California Supreme Court rejects 'Friends' lawsuit
CALIFORNIA -- In a victory for free-expression advocates, the state Supreme Court ruled last week that sexually themed speech in a communications workplace was not grounds for sexual harassment.
In the unanimous decision, the California Supreme Court tossed out a sexual harassment lawsuit by a former assistant on the TV show ''Friends.'' The woman claimed profanity-laced meetings of the show's writers, which included frank sexual discussions, resulted in harassment.
The court concluded that the sexually explicit discussions were not aimed at the woman or other female employees and were reasonable in a ''creative workplace'' that must generate television scripts for a ''an adult-oriented comedy show featuring sexual themes.''
Several film, academic and free-speech organizations, including the Student Press Law Center, filed a friend-of-the-court brief supporting Warner Bros. Television Productions, which produced ''Friends.''
Should the court rule in favor of the plaintiff, the brief said, the First Amendment might no longer protect sexually themed speech in workplaces throughout the state, including college campuses.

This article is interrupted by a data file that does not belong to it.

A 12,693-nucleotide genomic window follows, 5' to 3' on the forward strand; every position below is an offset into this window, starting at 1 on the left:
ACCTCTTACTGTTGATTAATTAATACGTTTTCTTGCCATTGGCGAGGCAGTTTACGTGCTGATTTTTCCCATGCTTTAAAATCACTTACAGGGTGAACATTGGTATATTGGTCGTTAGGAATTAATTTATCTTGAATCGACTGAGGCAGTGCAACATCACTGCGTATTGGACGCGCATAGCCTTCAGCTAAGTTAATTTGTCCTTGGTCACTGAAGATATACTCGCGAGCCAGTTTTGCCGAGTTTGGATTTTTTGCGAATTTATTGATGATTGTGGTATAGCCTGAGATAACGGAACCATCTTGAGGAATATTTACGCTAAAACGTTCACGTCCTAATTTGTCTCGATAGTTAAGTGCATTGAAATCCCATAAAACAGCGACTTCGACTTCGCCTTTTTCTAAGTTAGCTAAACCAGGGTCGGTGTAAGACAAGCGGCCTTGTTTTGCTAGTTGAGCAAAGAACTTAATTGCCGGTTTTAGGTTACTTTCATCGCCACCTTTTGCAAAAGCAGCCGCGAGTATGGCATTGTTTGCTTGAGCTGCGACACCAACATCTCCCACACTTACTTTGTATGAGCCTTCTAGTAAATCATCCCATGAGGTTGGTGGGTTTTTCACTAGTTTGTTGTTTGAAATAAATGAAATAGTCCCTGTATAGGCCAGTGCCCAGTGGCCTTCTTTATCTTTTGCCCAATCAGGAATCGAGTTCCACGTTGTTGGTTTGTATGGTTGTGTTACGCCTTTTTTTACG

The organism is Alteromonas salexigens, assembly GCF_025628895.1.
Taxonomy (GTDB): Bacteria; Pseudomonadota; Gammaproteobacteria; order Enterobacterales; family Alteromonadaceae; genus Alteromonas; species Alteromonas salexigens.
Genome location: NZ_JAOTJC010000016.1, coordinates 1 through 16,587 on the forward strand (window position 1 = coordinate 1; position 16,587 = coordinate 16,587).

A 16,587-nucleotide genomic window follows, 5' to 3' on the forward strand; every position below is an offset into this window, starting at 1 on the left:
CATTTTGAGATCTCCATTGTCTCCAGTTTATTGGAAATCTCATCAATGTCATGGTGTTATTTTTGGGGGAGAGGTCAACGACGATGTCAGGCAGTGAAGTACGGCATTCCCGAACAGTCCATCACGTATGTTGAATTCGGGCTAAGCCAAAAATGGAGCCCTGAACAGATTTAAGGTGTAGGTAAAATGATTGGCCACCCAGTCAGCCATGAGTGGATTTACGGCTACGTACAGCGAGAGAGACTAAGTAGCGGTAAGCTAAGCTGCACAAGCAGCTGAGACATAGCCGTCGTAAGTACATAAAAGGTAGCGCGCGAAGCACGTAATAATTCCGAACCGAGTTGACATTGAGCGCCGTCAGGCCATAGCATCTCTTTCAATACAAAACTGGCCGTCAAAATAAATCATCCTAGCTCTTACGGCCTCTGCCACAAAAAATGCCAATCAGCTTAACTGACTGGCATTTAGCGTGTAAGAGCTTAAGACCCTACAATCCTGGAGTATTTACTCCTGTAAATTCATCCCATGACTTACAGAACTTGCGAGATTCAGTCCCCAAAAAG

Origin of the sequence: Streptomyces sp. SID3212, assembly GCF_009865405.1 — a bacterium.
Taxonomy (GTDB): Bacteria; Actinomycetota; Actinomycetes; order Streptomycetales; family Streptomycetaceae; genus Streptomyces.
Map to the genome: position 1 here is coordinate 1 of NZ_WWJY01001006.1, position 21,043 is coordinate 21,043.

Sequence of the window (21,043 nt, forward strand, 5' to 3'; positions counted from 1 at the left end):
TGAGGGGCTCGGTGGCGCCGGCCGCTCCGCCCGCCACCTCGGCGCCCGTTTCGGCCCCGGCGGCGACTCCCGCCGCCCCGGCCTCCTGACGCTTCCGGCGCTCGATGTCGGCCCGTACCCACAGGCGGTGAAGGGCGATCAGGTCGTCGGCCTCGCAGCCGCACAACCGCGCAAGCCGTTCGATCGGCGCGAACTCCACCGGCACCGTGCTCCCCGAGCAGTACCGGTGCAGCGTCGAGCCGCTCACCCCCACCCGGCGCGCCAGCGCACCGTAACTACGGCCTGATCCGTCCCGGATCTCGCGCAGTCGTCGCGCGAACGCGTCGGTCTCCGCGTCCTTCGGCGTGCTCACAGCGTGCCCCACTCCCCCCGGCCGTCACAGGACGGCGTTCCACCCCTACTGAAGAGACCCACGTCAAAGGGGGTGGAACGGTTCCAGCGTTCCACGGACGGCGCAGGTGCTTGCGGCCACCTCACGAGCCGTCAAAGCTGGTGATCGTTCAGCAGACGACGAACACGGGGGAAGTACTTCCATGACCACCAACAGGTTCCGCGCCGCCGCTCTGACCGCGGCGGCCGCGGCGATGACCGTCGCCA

''At the university, frank sexual discussion and sexual images can serve important pedagogic purposes,'' the brief said.
''Under the lower court's ruling, newsroom discussions of sexual misconduct by an athlete or classroom debates about the dangers of pornography could have been the basis of a sexual harassment complaint,'' said Mark Goodman, executive director of the Student Press Law Center.
According to the California Supreme Court decision, the woman, Amaani Lyle, was fired in 1999 after four months of work for typing too slowly. She then filed the lawsuit against the production company and three male writers for the show.